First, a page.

gavelJust how responsible are team owners when it comes to fan safety? Well that is exactly what a current lawsuit seeks to determine. Former owner of the Los Angeles Dodgers, Frank McCourt, is possibly facing a lawsuit referencing an incident that occurred back on March 31, 2011 when a San Francisco Giants fan, Bryan Stow, got overly dressed up in Giant’s colors and attended opening day at Dodger stadium.

Following several hours of drinking and baseball, Stow and his fellow game-goers found themselves engaged in a verbal dispute that turned physical while in the Dodger Stadium parking lot. Allegedly Louie Sanchez, a Dodger fan, punched Stow which resulted in him hitting the pavement with his head shortly thereafter.

Failure to Keep Fans Safe

Fast forward to present day, over two years following the incident, and Bryan Stow has trouble speaking coherently and is unable to walk more than a few steps at a time according to Stow’s attorney Thomas Girardi. Because of his injuries, Stow filed a lawsuit in May 2011 in the State Superior Court against not only the Dodgers, but also several subsidiaries owned by Frank McCourt. His accusations surround the theory of negligence and their failure to keep fans safe within the stadium and in surrounding areas.

“You have to take reasonable steps,” said Mr. Girardi, who contends that the Dodgers did not provide sufficient security detail on the day in question. “This wasn’t the first incident that night. Those guys were fighting with people for 35 minutes,” he said of the three men involved in the incident with his client.

Though the Los Angeles police arrested the men and charged them with assault, this doesn’t resolve Stow’s problem, which necessitates continuous care as a result of the beating.

Following this incident, several MLB executives began questioning the Dodgers franchise, specifically McCourt’s running of such. Stow’s lawsuit, set to go to trial as early as this summer, has conflicting assessments of how the Dodgers handle security detail to surface.

VP of Security Says Security Was not Deficient

Though the executives criticize McCourt and the Dodgers’ security issues, the MLB’s VP of security, Earnell Lucas, has released a contrary statement.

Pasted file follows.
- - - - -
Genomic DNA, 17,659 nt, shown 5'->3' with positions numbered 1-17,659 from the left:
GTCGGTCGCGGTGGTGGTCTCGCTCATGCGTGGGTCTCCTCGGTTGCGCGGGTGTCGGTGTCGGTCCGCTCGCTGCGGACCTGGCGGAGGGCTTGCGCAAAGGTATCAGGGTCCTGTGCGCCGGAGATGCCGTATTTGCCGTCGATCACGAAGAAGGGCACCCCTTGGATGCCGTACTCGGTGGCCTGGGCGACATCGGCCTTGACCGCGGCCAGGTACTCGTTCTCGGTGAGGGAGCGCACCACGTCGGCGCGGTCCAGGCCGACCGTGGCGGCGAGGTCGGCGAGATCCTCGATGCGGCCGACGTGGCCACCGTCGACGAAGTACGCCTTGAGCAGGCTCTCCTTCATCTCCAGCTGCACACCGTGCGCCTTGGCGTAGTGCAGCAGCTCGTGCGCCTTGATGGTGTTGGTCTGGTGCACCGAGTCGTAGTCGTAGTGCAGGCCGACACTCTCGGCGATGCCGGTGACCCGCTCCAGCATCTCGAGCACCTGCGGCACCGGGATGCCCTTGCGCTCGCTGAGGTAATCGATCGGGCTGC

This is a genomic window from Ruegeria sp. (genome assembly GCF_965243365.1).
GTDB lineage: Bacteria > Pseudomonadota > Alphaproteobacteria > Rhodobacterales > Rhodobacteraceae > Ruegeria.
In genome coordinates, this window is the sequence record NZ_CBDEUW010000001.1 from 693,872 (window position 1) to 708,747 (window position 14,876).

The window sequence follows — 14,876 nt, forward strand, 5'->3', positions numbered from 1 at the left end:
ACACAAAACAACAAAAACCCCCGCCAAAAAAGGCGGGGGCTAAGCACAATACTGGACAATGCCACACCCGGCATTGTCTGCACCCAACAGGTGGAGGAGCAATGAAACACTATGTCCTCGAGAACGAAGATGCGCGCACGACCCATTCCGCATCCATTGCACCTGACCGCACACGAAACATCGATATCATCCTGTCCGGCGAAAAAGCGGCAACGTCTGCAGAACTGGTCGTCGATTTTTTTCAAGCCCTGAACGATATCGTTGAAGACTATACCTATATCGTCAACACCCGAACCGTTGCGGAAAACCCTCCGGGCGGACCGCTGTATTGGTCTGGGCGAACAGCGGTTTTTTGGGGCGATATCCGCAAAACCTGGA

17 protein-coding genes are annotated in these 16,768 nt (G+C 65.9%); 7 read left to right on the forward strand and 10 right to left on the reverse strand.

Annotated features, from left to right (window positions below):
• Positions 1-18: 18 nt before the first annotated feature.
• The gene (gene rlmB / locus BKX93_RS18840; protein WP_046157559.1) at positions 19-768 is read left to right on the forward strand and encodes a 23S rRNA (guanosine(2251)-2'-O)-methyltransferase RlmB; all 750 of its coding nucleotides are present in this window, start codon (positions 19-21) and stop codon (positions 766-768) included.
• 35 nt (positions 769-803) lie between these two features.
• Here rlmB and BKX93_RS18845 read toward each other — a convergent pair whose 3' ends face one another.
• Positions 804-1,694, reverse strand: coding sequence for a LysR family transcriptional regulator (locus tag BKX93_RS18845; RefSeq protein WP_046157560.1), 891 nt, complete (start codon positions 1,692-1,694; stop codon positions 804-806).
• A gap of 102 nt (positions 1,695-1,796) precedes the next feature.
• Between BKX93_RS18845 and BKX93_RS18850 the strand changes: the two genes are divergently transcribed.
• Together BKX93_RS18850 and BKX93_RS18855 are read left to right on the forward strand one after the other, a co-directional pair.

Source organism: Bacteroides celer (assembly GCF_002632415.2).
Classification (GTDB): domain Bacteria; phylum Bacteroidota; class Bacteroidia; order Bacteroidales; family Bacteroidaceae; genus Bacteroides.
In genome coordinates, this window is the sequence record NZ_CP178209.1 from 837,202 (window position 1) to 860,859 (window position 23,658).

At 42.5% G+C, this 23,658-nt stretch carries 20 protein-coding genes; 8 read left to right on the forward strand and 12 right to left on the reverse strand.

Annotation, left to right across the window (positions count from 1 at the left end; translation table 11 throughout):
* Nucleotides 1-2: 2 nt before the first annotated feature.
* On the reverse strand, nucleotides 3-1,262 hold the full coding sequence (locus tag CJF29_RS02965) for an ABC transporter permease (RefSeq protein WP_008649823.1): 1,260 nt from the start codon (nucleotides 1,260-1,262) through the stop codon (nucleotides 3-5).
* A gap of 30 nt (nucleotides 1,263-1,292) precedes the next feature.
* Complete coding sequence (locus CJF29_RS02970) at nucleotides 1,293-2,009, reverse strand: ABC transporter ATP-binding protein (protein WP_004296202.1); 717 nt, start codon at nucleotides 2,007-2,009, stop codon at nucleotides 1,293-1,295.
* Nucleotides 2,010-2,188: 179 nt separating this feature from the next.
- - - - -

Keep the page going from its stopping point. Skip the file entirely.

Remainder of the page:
“The number of officers and security personnel that the Dodgers had for an Opening Day compliment [sic] might only be surpassed by the Yankees,” Mr. Lucas said. “There were no deficiencies.”

According to a motion dismiss the case filed by McCourt, there were 195 uniformed on-duty police officers; 19 uniformed, off-duty police officers; “59 off-duty law-enforcement officers retained by the Dodgers in white polo shirts”; 124 private security guards; 21 security managers; five Los Angeles public-safety officers; two members of the California Highway Patrol and 17 employees from the Federal Bureau of Investigation on opening day. For every 124 fans there was one officer and over 100 security workers and police officers were assigned duties within the parking lots before and after the game.

I am certain this isn’t the first lawsuit of its kind, but the resolution of it will be telling with respect to how sports venues handle their security detail in the future. I am fairly certain that every sporting event I have attended since I was a child came complete with a regular amount of heckling and at least one disagreement that came to fisticuffs…perhaps this won’t be the case if sports franchises are forced to beef up their forces in order to control the masses.

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